Category: If the transaction is a customer receipt or supplier payment, this option allows you to select the customer/supplier it relates to. You will then be able to select the invoice the amount relates to. Once the invoice is selected you can move on to the next transaction. You do not need to separate the VAT amount for customer receipts and supplier payments as this has already been done at the invoice level.
Description: Entering a description helps you to understand what the transaction relates to if you refer back to it later. This can be copied from the bank statement or you can make up your own
Tax code: If the transaction is money in or out and your business is VAT registered then the relevant tax code should be selected (see explanation above under ‘Entering Customer Invoices’).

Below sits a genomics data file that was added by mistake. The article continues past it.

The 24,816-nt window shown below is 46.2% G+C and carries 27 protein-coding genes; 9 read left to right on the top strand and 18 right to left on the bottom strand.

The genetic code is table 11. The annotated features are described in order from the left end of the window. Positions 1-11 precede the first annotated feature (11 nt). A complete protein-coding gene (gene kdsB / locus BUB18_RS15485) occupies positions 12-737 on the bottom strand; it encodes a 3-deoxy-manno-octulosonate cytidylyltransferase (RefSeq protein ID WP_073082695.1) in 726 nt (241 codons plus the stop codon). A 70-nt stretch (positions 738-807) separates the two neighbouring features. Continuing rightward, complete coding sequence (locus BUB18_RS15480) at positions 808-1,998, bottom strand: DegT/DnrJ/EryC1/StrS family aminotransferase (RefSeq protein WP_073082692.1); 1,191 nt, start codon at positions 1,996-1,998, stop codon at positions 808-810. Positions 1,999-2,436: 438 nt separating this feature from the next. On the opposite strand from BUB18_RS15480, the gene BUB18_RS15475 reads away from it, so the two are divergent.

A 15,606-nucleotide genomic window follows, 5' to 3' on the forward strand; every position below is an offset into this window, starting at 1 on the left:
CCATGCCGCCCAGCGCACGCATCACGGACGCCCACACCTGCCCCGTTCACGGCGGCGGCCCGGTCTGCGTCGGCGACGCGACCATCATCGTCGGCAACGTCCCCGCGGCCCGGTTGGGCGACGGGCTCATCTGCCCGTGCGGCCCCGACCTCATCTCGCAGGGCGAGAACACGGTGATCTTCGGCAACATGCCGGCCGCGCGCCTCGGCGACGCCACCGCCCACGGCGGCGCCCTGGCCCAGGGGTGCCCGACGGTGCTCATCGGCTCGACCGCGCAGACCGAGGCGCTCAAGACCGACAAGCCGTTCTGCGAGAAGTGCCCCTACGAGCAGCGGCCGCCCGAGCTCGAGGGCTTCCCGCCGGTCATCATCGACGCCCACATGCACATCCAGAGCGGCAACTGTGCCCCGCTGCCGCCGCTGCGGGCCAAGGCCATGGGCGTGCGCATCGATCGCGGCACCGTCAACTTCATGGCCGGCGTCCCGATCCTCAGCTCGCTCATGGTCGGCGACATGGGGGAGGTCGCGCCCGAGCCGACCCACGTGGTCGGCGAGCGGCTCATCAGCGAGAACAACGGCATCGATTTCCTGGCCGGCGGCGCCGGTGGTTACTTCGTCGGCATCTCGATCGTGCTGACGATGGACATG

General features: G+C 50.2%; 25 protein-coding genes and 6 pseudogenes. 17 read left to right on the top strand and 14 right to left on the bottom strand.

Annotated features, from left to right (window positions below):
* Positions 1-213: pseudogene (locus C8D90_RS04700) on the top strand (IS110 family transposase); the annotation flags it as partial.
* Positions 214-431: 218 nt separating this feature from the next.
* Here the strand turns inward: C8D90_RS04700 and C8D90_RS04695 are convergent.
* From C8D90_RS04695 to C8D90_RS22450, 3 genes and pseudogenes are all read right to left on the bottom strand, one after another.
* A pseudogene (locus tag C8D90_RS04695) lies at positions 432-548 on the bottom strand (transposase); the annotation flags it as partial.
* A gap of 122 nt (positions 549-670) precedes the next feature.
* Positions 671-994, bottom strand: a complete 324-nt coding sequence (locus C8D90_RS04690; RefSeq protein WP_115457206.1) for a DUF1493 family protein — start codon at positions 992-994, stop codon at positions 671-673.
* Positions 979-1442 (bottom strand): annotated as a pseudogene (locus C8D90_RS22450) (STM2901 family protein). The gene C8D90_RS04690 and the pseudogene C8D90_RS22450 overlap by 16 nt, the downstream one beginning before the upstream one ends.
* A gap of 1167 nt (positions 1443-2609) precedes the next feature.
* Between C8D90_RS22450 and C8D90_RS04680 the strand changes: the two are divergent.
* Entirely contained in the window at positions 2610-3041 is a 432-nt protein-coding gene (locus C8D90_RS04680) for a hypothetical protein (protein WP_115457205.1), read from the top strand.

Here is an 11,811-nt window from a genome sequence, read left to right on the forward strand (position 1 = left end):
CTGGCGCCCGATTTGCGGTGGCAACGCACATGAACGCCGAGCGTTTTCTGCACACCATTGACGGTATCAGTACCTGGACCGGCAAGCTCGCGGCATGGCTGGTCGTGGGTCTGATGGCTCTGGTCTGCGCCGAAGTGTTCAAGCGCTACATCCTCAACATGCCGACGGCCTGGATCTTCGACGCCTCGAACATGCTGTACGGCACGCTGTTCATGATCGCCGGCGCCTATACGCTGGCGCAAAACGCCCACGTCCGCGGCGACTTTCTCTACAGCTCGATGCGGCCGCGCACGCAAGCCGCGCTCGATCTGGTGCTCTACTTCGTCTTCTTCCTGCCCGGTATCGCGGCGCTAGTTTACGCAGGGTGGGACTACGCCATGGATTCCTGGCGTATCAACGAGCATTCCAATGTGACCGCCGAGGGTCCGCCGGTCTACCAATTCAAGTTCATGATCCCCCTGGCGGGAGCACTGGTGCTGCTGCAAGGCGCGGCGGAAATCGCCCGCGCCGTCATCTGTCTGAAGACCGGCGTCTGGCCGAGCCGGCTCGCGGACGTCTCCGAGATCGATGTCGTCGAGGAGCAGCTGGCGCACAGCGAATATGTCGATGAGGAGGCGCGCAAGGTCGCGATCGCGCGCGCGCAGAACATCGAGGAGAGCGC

Net amount: If the transaction is money in or money out you should enter the net amount here (the amount before VAT). Alternatively, if you do not know the net amount you can enter the gross (total amount) and the VAT will be calculated automatically.
To import your transactions rather than manually enter them, you will firstly need to download the transactions from your online bank account (usually CSV or OFX format) for the period you would like to upload. Then simply click on ‘Import Transactions’ in the banking tab and follow the wizard. Your transactions will be imported ready for you to categorise and confirm them. Bank feeds will also be available very shortly.